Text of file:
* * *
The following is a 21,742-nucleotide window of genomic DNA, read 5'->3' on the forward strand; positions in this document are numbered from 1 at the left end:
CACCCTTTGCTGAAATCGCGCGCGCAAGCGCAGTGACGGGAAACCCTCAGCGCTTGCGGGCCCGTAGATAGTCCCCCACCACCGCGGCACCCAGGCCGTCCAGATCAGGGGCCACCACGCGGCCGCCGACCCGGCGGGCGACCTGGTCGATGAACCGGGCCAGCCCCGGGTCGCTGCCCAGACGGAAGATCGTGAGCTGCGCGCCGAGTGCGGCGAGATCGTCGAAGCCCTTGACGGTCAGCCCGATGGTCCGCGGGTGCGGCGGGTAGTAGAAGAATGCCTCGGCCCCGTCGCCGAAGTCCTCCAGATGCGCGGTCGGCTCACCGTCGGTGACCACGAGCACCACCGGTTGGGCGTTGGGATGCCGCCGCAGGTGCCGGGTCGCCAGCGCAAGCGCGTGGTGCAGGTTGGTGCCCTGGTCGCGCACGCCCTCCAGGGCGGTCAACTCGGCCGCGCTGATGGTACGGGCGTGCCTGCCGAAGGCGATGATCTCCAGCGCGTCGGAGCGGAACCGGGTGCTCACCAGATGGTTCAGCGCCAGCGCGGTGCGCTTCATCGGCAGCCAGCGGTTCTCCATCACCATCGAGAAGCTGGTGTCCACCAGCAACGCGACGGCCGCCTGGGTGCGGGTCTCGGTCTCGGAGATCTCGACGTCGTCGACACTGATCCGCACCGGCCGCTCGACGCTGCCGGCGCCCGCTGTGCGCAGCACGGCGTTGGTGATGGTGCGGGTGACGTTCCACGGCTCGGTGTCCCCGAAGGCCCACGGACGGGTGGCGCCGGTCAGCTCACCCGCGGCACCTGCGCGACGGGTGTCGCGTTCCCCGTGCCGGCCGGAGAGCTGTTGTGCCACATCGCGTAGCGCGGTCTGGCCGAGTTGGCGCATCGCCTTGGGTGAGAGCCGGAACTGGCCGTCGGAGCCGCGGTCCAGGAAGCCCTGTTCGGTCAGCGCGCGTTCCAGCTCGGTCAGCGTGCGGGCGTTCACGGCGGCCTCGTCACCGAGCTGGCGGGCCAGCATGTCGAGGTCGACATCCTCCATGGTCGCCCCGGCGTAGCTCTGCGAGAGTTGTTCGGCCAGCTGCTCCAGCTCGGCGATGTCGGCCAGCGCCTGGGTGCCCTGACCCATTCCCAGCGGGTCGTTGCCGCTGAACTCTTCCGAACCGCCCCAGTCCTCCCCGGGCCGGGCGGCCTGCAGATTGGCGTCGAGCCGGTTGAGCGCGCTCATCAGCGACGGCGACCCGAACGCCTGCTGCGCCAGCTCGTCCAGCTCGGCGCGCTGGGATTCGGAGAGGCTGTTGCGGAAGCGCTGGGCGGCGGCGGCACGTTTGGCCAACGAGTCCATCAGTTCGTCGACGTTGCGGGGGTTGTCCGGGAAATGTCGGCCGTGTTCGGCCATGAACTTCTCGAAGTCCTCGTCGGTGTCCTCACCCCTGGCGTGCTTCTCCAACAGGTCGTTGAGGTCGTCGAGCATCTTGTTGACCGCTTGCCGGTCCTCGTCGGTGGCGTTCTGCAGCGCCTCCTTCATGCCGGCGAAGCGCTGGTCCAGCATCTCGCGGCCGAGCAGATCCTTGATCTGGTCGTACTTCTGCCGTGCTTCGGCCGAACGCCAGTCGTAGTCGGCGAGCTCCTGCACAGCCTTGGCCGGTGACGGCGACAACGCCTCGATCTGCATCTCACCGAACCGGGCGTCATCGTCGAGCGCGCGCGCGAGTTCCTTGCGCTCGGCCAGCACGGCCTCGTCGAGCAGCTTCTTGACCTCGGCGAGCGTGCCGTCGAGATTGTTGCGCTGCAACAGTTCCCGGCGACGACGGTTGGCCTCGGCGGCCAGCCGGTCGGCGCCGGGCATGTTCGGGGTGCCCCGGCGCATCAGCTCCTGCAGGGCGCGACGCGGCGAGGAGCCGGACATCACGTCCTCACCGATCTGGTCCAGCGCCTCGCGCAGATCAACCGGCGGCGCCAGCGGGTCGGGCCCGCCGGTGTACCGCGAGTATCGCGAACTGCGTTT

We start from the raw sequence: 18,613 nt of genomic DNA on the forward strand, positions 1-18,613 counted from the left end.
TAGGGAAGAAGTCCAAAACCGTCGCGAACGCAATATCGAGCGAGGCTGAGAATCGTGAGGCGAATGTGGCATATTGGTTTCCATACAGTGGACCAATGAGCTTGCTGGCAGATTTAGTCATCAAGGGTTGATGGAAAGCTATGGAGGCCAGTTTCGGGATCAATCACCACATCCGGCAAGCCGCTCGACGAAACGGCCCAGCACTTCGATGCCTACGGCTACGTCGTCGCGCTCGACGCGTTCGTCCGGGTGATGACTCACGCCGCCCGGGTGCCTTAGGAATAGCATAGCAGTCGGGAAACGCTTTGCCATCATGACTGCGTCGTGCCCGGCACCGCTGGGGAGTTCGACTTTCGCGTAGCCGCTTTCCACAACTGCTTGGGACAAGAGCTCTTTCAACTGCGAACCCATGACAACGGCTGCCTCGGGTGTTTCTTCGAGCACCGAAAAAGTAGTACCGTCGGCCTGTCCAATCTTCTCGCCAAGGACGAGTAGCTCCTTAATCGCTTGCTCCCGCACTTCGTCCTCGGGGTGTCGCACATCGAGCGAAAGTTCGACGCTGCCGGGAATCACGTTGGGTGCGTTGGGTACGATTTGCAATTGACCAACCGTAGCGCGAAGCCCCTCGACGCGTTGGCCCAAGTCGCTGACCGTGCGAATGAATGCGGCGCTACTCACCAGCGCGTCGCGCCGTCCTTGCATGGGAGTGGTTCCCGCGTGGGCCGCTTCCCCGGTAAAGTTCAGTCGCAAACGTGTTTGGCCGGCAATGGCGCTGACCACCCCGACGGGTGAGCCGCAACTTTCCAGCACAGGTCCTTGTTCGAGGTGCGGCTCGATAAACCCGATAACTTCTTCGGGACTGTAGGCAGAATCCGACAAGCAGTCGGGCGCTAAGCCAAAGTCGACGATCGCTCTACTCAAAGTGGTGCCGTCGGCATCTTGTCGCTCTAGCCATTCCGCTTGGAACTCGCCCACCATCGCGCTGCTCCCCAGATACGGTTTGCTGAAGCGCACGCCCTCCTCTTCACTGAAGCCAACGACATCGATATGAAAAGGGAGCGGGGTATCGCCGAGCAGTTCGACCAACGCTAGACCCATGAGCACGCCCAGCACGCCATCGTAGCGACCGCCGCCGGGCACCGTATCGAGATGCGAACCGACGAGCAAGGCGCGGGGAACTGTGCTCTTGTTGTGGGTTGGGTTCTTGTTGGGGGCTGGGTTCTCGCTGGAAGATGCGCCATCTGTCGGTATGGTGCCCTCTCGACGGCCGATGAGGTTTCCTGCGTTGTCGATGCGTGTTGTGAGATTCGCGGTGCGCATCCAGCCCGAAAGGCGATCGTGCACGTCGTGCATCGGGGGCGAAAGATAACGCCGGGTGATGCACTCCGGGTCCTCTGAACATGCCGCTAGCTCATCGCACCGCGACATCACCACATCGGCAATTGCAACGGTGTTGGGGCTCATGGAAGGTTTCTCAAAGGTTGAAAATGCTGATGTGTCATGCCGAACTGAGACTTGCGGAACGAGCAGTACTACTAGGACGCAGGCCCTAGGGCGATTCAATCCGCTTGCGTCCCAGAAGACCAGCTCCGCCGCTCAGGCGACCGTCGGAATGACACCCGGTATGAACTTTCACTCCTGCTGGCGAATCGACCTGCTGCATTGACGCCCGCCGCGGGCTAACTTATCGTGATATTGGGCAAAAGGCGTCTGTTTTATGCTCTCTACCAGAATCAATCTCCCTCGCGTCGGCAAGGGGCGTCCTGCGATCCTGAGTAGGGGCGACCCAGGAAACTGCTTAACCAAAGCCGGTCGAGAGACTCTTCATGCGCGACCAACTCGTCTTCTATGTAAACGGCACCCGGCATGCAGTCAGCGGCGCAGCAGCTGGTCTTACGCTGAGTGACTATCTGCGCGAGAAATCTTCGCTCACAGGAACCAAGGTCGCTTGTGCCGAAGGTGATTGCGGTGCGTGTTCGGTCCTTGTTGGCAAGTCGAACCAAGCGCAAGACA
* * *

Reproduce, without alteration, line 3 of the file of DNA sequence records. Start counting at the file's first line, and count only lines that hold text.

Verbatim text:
We start from the raw sequence: 18,613 nt of genomic DNA on the forward strand, positions 1-18,613 counted from the left end.